The Virtue of Faith
Faith is an abiding love of God that is knitted into our bones and marrow, that gives us hope when all seems lost and beyond reason, and that truly is a mystery and a gift of God’s grace. It is this kind of faith through which the Poor Knights of Christ as a religious order, a sacred means through which to express our Christian faith and vocation, was birthed.
For modern Templars, what makes us different from other NGOs and organizations is that faith binds us together despite all human divisions in the world. It is faith that moves us to give thanks to God by serving others, and even giving our lives so others may have life. However, like a garden, faith needs to be attended to, as many of our Benedictine fathers and mothers have taught.
John Calvin, who quotes Bernard of Clairvaux more than any other Church Father, early on wrote for his confirmation students The Golden Booklet of the True Christian Life. In style and spirit, this book is much like other classics of the Christian faith, like Augustine of Hippo's Confessions, St. Benedict’s Rule, Bunyan's Pilgrim's Progress, or Thomas à Kempis's Imitation of Christ. However, its intense practicality sets it apart, making it easily accessible for any reader seeking to carry out Christian values in everyday life. Chapter themes resonate with the Templar’s Benedictine roots, including obedience or listening to God, humility, the significance of the cross, and how we should live our lives today. What makes the Golden Booklet unique and a classic devotional is in how John Calvin urges readers to apply the Christian life in a balance of mind (knowledge), heart (compassion), and hand (mission) rooted in thanksgiving to God. The book stresses the importance of a devotedly active Christian life shaped by Word and Sacraments (i.e. our baptismal identity and vows, and our union in Christ together which not even death can cause separation).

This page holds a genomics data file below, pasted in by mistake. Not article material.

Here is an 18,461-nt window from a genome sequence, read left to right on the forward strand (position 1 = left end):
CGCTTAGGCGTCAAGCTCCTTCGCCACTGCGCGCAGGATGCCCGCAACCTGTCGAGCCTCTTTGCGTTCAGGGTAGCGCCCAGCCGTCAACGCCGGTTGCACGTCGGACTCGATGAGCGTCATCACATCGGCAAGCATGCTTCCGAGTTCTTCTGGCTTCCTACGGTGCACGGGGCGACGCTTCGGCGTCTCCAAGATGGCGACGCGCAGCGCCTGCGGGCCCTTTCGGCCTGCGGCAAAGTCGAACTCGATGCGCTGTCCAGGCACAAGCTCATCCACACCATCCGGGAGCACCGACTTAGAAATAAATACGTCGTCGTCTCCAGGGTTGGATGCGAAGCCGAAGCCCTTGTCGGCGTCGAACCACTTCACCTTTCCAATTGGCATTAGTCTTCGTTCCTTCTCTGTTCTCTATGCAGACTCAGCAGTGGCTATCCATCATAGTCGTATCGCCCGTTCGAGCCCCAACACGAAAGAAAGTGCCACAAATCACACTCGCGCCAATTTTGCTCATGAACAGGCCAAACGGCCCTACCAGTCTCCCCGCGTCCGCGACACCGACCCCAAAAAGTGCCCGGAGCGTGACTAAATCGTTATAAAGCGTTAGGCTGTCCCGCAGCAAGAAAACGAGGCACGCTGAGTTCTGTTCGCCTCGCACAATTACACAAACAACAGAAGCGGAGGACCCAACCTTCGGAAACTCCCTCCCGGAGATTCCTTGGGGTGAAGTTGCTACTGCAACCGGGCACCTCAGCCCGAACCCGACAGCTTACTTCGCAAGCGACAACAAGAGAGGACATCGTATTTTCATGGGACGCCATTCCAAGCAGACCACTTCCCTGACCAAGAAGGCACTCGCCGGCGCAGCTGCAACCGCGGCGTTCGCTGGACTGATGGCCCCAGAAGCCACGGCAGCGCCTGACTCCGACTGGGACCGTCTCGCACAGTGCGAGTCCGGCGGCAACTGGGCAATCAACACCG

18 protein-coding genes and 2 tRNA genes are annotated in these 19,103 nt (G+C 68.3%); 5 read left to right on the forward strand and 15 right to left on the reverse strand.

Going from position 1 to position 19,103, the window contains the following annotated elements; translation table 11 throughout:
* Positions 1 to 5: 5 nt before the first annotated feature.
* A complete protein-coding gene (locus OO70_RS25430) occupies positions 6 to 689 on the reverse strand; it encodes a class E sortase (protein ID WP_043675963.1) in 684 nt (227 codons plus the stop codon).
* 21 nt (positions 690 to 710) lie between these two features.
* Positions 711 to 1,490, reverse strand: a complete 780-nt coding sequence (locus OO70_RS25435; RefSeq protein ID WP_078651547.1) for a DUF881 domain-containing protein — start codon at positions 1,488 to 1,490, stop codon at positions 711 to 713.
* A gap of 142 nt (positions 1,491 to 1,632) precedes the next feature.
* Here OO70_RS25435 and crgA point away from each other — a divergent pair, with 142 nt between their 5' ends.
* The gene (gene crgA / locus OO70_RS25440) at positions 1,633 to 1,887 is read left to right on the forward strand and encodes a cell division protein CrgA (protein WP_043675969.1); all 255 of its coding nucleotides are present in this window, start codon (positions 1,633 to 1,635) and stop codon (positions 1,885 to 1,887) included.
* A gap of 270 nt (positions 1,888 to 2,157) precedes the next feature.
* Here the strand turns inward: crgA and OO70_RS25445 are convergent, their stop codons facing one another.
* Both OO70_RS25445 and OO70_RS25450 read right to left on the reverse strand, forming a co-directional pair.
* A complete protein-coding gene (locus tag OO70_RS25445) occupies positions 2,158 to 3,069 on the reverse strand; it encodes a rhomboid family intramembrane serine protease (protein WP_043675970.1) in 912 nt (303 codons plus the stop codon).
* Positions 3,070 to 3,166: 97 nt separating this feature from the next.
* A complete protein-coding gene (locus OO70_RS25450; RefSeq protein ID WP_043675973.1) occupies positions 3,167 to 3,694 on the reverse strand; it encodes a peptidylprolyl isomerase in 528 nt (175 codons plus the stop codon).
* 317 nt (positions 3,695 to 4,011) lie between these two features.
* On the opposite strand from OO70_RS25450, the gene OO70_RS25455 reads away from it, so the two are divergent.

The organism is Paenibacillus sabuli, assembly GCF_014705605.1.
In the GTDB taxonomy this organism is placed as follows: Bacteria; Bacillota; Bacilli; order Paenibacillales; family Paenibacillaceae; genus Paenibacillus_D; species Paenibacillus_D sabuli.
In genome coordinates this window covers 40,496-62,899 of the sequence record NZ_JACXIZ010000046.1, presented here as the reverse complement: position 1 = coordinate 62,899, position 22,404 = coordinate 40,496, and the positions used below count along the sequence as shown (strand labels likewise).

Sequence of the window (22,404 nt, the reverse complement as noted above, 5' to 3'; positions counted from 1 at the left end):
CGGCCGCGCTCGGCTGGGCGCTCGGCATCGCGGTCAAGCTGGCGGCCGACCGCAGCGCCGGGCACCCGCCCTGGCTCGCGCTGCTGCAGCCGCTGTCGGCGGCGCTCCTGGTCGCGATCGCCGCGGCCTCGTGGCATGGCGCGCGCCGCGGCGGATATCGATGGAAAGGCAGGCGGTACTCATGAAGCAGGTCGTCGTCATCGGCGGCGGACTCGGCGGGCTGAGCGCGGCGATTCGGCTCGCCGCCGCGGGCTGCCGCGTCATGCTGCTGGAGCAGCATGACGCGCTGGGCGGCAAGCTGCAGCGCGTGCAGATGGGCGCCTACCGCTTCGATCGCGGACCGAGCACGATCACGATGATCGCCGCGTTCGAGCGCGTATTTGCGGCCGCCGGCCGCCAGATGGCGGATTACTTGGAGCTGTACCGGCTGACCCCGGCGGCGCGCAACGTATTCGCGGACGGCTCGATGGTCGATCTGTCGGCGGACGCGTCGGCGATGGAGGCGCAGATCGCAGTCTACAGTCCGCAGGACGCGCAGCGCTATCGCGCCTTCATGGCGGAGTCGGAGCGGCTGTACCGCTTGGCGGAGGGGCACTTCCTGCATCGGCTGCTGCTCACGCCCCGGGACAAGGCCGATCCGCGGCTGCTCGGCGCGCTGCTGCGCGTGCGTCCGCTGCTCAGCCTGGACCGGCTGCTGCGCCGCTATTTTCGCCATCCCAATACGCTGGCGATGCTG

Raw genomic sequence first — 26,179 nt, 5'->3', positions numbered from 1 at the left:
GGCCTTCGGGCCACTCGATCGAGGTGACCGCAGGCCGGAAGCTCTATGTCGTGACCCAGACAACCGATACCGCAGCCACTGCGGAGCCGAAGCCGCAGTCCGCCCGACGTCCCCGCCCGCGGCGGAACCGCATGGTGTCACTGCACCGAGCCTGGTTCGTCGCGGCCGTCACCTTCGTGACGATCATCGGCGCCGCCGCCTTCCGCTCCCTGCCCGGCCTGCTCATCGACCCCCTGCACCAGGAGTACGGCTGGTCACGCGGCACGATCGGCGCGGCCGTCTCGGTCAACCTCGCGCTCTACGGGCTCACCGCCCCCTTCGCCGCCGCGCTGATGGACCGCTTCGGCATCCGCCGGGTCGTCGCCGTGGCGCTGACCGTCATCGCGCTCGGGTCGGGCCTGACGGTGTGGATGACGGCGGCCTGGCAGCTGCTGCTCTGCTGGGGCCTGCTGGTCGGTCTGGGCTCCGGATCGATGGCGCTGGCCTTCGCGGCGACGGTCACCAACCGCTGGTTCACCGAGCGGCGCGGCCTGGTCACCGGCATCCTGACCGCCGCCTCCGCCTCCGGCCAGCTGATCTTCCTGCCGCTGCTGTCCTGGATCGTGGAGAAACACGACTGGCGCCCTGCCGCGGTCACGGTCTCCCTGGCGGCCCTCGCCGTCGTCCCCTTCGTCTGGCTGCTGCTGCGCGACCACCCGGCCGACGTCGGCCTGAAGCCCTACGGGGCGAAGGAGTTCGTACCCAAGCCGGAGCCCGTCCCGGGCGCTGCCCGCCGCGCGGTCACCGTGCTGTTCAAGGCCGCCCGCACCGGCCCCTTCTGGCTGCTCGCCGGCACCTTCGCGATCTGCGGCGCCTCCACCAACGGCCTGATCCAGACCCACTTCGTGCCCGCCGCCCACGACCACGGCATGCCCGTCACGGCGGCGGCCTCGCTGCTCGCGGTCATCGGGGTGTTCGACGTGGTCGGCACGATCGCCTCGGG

As we celebrate 900 years of the Knights Templar, let us recommit ourselves to spiritual disciplines, remembering our Benedictine roots so our common faith together may be strengthened. May we also give thanks to God by uniting our hearts and minds in Christ and show thanksgiving to God through the work of our hands.
For the life that you have given,
for the love in Christ made known,
with these fruits of time and labor,
with these gifts that are your own:
here we offer, Lord, our praises;
heart and mind and strength we bring;
give us grace to love and serve you,
living what we pray and sing. Amen.
* * From the Presbyterian hymnal, Glory to God, “For the Life That You Have Given.” This hymn was commissioned in 1987 by Fourth Presbyterian Church in Chicago, where it continues to be used every Sunday as the offertory response.
The Virtue of Faith